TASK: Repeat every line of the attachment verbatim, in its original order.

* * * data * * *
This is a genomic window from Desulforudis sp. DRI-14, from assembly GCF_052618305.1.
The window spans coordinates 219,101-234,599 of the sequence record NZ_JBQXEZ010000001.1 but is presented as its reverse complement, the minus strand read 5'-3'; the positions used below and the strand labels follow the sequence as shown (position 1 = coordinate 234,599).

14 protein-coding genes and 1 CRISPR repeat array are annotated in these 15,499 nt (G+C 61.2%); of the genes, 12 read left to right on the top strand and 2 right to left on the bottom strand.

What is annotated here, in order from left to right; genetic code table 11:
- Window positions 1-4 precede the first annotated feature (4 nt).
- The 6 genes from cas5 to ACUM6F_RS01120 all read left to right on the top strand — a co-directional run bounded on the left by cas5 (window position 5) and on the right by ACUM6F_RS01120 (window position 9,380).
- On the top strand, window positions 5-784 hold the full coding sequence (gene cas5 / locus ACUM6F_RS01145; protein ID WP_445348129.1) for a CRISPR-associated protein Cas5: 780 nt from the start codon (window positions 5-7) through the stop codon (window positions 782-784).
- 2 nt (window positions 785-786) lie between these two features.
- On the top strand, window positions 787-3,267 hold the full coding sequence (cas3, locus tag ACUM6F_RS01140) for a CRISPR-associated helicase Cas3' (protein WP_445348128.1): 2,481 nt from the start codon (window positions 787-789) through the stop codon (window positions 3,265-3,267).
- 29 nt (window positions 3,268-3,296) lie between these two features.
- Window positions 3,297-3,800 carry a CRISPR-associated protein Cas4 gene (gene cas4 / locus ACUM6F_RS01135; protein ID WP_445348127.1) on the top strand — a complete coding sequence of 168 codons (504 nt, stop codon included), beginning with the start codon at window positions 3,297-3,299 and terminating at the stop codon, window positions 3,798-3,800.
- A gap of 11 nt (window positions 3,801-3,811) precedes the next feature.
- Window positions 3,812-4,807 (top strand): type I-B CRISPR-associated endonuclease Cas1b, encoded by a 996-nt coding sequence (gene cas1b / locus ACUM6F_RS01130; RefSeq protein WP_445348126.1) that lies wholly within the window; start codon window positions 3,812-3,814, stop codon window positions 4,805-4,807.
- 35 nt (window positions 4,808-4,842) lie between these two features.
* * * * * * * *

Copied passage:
This is a genomic window from Desulforudis sp. DRI-14, from assembly GCF_052618305.1.
The window spans coordinates 219,101-234,599 of the sequence record NZ_JBQXEZ010000001.1 but is presented as its reverse complement, the minus strand read 5'-3'; the positions used below and the strand labels follow the sequence as shown (position 1 = coordinate 234,599).

14 protein-coding genes and 1 CRISPR repeat array are annotated in these 15,499 nt (G+C 61.2%); of the genes, 12 read left to right on the top strand and 2 right to left on the bottom strand.

What is annotated here, in order from left to right; genetic code table 11:
- Window positions 1-4 precede the first annotated feature (4 nt).
- The 6 genes from cas5 to ACUM6F_RS01120 all read left to right on the top strand — a co-directional run bounded on the left by cas5 (window position 5) and on the right by ACUM6F_RS01120 (window position 9,380).
- On the top strand, window positions 5-784 hold the full coding sequence (gene cas5 / locus ACUM6F_RS01145; protein ID WP_445348129.1) for a CRISPR-associated protein Cas5: 780 nt from the start codon (window positions 5-7) through the stop codon (window positions 782-784).
- 2 nt (window positions 785-786) lie between these two features.
- On the top strand, window positions 787-3,267 hold the full coding sequence (cas3, locus tag ACUM6F_RS01140) for a CRISPR-associated helicase Cas3' (protein WP_445348128.1): 2,481 nt from the start codon (window positions 787-789) through the stop codon (window positions 3,265-3,267).
- 29 nt (window positions 3,268-3,296) lie between these two features.
- Window positions 3,297-3,800 carry a CRISPR-associated protein Cas4 gene (gene cas4 / locus ACUM6F_RS01135; protein ID WP_445348127.1) on the top strand — a complete coding sequence of 168 codons (504 nt, stop codon included), beginning with the start codon at window positions 3,297-3,299 and terminating at the stop codon, window positions 3,798-3,800.
- A gap of 11 nt (window positions 3,801-3,811) precedes the next feature.
- Window positions 3,812-4,807 (top strand): type I-B CRISPR-associated endonuclease Cas1b, encoded by a 996-nt coding sequence (gene cas1b / locus ACUM6F_RS01130; RefSeq protein WP_445348126.1) that lies wholly within the window; start codon window positions 3,812-3,814, stop codon window positions 4,805-4,807.
- 35 nt (window positions 4,808-4,842) lie between these two features.